Opposition Government Accuses President Park of Using Delay to Prepare Counterattack

Opposition Government Accuses President Park of Using Delay to Prepare Counterattack

SEOUL, Nov. 16 (Yonhap) -- South Korea's opposition parties on Wednesday said President Park Geun-hye must promptly answer questions surrounding the influence-peddling scandal involving her confidante, after her attorney asked state prosecutors for a delay in the questioning session.

On Tuesday, Park's legal representative asked prosecutors to give more time ahead of a face-to-face questioning, which would mark the first of its kind for an incumbent president in South Korea's history.

Yoo Yeong-ha, who was tapped for the post only the day before, said he needed more time to look over all the pertinent information surrounding the allegations raised so far to better represent the chief executive.

Prosecutors had wanted to question Park by Thursday at the latest, but Yoo and the presidential office hinted that next week is more realistic.

Under South Korean law the sitting president is exempt from criminal prosecution unless he or she is implicated in insurrection or treason.

The chief executive has been facing the biggest crisis of her political career amid allegations over the Choi Soon-sil scandal whom she had known for more than 40 years. Choi is accused of meddling in state affairs and may have benefited financially by using her ties with the president. Local media claimed numerous incidents of corruption linked to people Choi may have placed in the government and the public sector.

"If this situation continues, we cannot guarantee the safety of Park after her term ends," said Rep. Woo Sang-ho, the floor leader of the main opposition Democratic Party, condemning Park's request to delay the probe.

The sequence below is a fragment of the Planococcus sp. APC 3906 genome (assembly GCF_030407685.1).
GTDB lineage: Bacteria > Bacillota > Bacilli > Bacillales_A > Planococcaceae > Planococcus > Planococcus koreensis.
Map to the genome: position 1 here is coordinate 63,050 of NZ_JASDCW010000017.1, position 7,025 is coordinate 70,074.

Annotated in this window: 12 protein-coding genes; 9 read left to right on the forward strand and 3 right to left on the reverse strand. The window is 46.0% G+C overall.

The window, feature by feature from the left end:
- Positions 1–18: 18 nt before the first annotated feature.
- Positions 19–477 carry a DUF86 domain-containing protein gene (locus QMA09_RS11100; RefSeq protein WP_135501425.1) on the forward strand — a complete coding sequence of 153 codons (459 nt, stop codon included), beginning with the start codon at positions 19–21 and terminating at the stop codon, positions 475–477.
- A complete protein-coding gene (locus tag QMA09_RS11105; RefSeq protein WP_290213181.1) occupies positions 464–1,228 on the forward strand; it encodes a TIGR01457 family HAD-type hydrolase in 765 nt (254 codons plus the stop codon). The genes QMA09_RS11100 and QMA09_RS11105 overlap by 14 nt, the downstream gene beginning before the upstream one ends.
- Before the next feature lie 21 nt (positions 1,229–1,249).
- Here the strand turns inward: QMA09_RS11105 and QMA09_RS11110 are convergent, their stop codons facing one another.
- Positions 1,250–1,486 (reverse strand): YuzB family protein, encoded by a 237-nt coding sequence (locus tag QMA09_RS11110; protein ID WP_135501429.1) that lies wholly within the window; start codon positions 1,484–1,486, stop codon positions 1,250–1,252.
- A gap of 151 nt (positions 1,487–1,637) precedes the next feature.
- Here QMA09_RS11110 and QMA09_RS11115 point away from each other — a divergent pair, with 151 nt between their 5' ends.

Woo added prosecutors must decide whether to give ground or respect the people's call for a fair investigation.

"The presidential office and the pro-Park faction of the Saenuri Party is only attempting to drag more time to seek an exit from the situation, despite the call from the people asking for her resignation," said Rep. Park Jie-won, the floor leader of the splinter People's Party.

"(Park) is seeking a counterattack only a few days after observing a million protesters holding candles," the party whip claimed, arguing that the public wants Park to step down.

On Saturday, over 1 million people are estimated to have joined the candlelight rally at Gwanghwamun Plaza in downtown Seoul, demanding Park step down from office.

Last week, Park's approval rating was a mere 5 percent, according to a survey conducted by local pollster Gallup Korea.

Political observers, meanwhile, said that with political parties agreeing to appoint a special prosecutor to take charge of the scandal, the presidential office may be opting to wait for that investigation to start before offering testimony. Others said that while the opposition may be taking issue with the delay, asking for more time so a lawyer can examine all the information needed to give good legal advice to a client is not out of the ordinary, particularly since it involves the president of a country.'

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